If we are honest with ourselves, we try our best to avoid the wilderness. Things happen in the wilderness and we would rather not have things change. The wilderness is where we are forced to see ourselves as we are, without filter or finery. It is there we wander and wait to encounter the holy. Like Jesus, we are sometimes driven against our will, by the Holy Spirit, to the wild places we would rather not go. But the wilderness is where we as individuals and as community must go, because out of the wild comes new life.
During this Lenten season of fasting and focus, of praying and preparing, we are tempted to simply go through the motions. We are tempted to skirt the wilderness, to turn away from encountering the wild places in our lives and in our world. We are tempted to turn away from the mirror of the Tempter. But if we are to follow Jesus, if we are to be renewed for new possibilities and prepared to hope once more, we must face the wild.
Throughout the history of God, we see our spiritual ancestors spending their time wrestling with the barren places. From the call of Abraham and Sarah to the wandering of the people of Israel for forty years, the wilderness has become a place of refining and self-discovery.
But our forbearers never faced the desert alone. For forty years, God journeyed with Israel. For forty days, God watched over Noah. For forty days, God stood with Jesus. And for our time, God will stand with us.
If we are honest with ourselves, we know deep down inside that we need the wilderness. We know in our bones and deep within our souls that the desert calls, cajoles, and compels us even when we resist. Our church, our community, our world—now more than ever—needs the wilderness. We need to spend the time looking at ourselves in order to find new life, new ministry, and new ways of being the people of God.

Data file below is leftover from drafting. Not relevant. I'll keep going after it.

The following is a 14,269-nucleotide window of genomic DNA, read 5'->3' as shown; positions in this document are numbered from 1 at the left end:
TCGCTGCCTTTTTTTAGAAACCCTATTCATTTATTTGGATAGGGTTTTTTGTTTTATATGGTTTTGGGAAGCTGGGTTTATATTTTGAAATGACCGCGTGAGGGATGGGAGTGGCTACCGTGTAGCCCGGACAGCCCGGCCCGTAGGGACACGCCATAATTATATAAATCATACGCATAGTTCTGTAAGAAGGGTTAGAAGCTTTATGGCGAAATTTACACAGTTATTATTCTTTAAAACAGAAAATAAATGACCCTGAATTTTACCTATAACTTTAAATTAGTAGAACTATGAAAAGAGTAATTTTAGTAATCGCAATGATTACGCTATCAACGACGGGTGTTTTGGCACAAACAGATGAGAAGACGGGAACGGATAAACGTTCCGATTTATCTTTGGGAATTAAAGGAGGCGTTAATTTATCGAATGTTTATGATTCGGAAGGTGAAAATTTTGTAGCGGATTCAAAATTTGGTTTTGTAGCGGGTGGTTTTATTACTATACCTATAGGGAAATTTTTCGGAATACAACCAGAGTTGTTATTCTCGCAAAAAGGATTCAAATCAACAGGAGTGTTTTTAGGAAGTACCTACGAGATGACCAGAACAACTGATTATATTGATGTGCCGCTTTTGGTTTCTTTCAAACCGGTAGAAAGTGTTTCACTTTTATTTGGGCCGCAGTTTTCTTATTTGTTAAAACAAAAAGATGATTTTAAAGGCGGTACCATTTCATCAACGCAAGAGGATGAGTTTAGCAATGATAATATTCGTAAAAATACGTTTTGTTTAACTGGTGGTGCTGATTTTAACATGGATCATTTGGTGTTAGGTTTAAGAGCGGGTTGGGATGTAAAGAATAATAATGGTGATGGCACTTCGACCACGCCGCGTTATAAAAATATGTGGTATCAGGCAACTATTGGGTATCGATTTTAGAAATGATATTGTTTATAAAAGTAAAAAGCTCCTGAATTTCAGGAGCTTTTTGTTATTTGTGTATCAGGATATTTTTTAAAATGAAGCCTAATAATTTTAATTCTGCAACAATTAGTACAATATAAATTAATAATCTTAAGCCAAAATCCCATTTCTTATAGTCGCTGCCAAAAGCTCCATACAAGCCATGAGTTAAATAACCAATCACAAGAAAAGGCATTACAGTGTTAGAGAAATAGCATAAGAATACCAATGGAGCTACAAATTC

We long for things to stay the same, for things to be frozen in time. We long for the way things were in the past, but God is calling us, like the people of Israel, to a new future. We cannot get to God’s future if we are not able to let go of the past.
God has work for us to do and that work begins, like it did with Jesus, when we are driven to the wild places of discovery.
We go to the wilderness to discover anew the joy of being beloved.
We go to learn once more what it means to be and live as beloved.
We go to listen for the voice of God calling us again.
We go to see Christ more clearly in the world around us.
We go because that is where we encounter God.
We go to the wilderness because we can no longer be as we have always been.
Till all the jails are empty and all the bellies filled;
till no one hurts or steals or lies, and no more blood is spilled;
till age and race and gender no longer separate;
till pulpit, press, and politics are free of greed and hate:
God has work for us to do.
God’s work begins with a pesky Holy Spirit sometimes dragging, driving, and drawing us out into the wilderness. Jesus has been there. The angels are there. His footsteps can still be found. Out in the wilderness, we are faced with many temptations. But the biggest temptation is to not enter the wilderness at all.
The wilderness is calling. “The time is fulfilled, and the kingdom of God has come near; repent, and believe in the good news.” Amen.
 Carl P. Daw, Jr. Words © 1996 Hope Publishing Company